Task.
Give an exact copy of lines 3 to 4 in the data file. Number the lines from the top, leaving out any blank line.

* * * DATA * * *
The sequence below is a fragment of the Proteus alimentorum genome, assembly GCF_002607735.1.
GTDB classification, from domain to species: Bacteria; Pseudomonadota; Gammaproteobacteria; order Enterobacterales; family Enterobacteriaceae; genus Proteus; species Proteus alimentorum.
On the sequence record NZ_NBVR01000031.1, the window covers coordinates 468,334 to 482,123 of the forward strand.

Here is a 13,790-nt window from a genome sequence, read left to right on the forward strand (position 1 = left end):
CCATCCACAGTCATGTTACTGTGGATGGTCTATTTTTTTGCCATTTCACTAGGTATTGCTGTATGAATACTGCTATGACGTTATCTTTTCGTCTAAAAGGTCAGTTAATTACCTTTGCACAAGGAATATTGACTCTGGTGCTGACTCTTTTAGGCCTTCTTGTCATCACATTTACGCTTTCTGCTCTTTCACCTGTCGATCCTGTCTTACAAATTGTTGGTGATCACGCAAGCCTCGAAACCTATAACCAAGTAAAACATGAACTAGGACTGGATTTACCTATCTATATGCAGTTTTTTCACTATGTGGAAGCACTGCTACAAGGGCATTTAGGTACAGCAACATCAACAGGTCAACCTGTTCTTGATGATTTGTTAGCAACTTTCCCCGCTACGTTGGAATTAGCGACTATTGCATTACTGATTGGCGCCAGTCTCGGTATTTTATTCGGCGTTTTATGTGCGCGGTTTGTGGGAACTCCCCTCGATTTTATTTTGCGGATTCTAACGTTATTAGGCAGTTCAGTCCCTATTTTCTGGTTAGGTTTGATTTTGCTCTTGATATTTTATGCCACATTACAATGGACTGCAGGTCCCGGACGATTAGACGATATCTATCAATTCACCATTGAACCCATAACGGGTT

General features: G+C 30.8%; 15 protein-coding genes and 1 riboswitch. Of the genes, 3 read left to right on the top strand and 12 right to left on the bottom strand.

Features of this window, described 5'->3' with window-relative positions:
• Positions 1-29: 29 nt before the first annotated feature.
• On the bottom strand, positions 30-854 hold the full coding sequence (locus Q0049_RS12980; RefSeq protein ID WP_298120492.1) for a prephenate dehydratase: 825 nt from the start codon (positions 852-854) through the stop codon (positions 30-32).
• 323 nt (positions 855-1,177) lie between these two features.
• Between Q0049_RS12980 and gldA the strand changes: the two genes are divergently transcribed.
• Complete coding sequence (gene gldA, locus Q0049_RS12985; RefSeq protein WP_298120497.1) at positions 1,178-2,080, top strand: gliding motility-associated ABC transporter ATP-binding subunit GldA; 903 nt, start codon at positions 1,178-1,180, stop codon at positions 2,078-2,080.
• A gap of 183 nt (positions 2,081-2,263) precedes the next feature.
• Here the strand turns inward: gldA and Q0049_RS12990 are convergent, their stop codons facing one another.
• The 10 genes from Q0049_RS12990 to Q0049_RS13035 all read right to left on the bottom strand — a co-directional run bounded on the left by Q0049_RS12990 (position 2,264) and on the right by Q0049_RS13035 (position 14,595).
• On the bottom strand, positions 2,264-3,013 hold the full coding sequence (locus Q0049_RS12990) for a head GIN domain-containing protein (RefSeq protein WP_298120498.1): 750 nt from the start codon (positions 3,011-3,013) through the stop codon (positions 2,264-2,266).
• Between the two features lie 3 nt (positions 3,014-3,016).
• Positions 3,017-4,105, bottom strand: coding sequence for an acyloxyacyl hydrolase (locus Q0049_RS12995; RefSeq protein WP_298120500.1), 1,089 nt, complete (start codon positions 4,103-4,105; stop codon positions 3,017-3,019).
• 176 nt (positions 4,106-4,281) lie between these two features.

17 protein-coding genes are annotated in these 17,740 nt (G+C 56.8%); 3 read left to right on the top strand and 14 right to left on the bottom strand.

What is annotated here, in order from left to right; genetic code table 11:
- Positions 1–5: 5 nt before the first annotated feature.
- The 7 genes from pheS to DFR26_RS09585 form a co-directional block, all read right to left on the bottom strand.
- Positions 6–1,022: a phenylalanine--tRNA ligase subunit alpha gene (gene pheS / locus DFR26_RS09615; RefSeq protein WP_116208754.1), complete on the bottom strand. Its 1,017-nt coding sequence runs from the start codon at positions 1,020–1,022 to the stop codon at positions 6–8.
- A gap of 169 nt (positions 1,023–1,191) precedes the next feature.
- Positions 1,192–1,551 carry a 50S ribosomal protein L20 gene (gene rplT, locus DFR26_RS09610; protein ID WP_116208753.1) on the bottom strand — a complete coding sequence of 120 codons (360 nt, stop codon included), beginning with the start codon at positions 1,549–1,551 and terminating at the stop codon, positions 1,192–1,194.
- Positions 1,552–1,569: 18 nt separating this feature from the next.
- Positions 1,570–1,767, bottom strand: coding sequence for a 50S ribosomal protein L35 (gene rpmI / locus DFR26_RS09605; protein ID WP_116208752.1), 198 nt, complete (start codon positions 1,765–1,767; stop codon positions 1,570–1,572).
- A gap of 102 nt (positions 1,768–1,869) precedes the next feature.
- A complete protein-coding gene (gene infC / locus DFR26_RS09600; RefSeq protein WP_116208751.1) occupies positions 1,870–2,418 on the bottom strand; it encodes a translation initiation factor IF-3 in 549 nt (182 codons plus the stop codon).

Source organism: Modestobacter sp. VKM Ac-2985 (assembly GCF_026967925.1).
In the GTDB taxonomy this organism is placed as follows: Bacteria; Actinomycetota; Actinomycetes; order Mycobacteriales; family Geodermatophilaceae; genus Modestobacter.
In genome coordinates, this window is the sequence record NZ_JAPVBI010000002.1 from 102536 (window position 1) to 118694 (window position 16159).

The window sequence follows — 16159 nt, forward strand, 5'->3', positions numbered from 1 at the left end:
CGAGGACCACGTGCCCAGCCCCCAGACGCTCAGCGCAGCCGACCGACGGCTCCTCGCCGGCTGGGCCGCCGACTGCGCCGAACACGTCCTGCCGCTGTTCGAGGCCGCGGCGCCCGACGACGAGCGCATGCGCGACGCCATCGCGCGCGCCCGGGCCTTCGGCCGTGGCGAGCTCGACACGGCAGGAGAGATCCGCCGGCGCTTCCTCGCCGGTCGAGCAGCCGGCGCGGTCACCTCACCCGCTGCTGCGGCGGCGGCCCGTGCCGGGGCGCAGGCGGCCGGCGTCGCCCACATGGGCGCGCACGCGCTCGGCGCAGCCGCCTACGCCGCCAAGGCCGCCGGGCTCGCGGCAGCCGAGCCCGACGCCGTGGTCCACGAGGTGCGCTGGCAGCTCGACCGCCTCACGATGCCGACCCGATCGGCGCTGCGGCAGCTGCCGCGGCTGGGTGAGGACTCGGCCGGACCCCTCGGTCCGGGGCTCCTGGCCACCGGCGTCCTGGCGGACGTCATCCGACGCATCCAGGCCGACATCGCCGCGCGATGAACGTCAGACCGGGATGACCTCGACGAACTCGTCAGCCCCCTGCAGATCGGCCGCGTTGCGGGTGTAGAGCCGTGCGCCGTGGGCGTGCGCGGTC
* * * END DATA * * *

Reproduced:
On the sequence record NZ_NBVR01000031.1, the window covers coordinates 468,334 to 482,123 of the forward strand.

Here is a 13,790-nt window from a genome sequence, read left to right on the forward strand (position 1 = left end):